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Caving

High Mark Mine

At the caving club on Thursday, John talked me into going on a trip to an abandoned lead mine that supposedly breaks through into a natural cave. I found out on the way up there today that Pete Hartley found it thirty years ago, nobody's been down it since, and we don't know exactly where it is.


The trip was Jack's idea, so he agreed to give me a lift up there. Jack picked John up, then came for me, and we drove up to Grassington. There we met up with Stuart and his son Nick in their SWB Land Rover van, and two other members who I've forgotten the names of, due to my never having met them before today and my uselessness at remembering names. We had tea and coffee in a pub (none of the cafes had opened yet). As we were leaving, Will arrived and went off to have a cup of tea of his own. We drove up as close as you can get to the mines, to discover there was a large Hippie peace-camp already in progress there. About 15 minutes later Will caught up and we could finally get ready to head up to the mine.


Looking from the peace-gathering up to the hill with the mines on the top of it.

Cave entrances are generally at the top of a hill (it's to do with the way they form), but mine entrances usually aren't. This one was an exception. We slogged our way up to the top of a big hill loaded down with caving gear (I also had a rope and a shovel on top of my own kit), and straight away John rigged up a rope into the first shaft we came to and went in to have a look. There was the sound of quite a few rocks falling, then he came back out again looking a bit pale, and pronounced the large boulder spanning the top of the shaft "hanging death." He reckons it's all set to fall in of its own accord at any time, hence far to dangerous to descend.

On to the next shaft. This one went down about 60 feet, but didn't go anywhere at the bottom (the passageways that were originally there have all collapsed). When we shifted the stone slab back over the top (farmers put them there to stop sheep falling down them), the bloody thing split in half. It looked solid, but it really wasn't - centuries of frosts and weathering had made it soft and crumbly. If anybody had jumped on it not knowing what was underneath, they could easily have fallen through. Very nasty. We shored it up as best we could, and then laid a circle of stones around it to hopefully indicate that there's something there and it's not just a random pile (of course that may just encourage people to come and have a closer look...).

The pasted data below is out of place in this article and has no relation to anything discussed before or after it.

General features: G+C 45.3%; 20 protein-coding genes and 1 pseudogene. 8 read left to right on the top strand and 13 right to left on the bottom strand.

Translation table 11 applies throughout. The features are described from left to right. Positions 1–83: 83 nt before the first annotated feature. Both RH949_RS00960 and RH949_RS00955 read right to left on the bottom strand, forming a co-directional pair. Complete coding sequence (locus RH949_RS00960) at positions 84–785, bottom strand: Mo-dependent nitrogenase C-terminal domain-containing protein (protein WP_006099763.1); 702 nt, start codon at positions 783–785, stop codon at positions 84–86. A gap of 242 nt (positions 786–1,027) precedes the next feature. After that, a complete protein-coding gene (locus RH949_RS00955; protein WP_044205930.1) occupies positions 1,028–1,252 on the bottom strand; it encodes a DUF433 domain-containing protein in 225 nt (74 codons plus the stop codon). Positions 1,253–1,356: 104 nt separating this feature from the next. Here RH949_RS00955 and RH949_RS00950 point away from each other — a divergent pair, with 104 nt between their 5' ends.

John going down the 60 foot shaft.

After several hours of wandering around the hill-top and looking down shafts that didn't go anywhere (I think there were eight in total), we found one that might possibly be the one we were looking for. Ironically, it was the last one we looked at and also the only one you can see from the bottom of the hill, because it has a cairn next to it made from the spoil-heap. We're not sure if it was the right one because apparently the details don't match up to the old survey once you get underground. I say apparently because in the end I didn't go down it myself. The shaft-head was very loose and shaky, and there was one loose boulder in particular hanging precariously out of the wall at the top of the shaft that I couldn't squeeze past without pushing against it, and I really didn't want to risk doing that so I came back out.


The last mine shaft we looked into - you can just about see this "double bump" shape from the bottom of the hill.

At some point during all this traipsing up and down, Jack said "I'm off" and went back down the hill. It was only when we went down later that we discovered he'd left our things behind Stuart's Land Rover and simply gone home. Luckily Stuart offered to give us a lift back to Burnley, but it meant sitting in the back of his Land Rover with John and loads of caving gear, perched uncomfortably on top of a scaffolding pole.

It wasn't until I got home that I realised I've got sunburned for the first time in years. The back of my neck is quite sore. The sun didn't even seem all that hot and there were a lot of clouds about, but we did spend quite a few hours wandering around outside.
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Comments

I'm glad I don't do caving. Sounds bloody lethal!
Old mines can be lethal indeed. I think I'm going to stick to natural caves in the future - far less risk of something collapsing on top of you.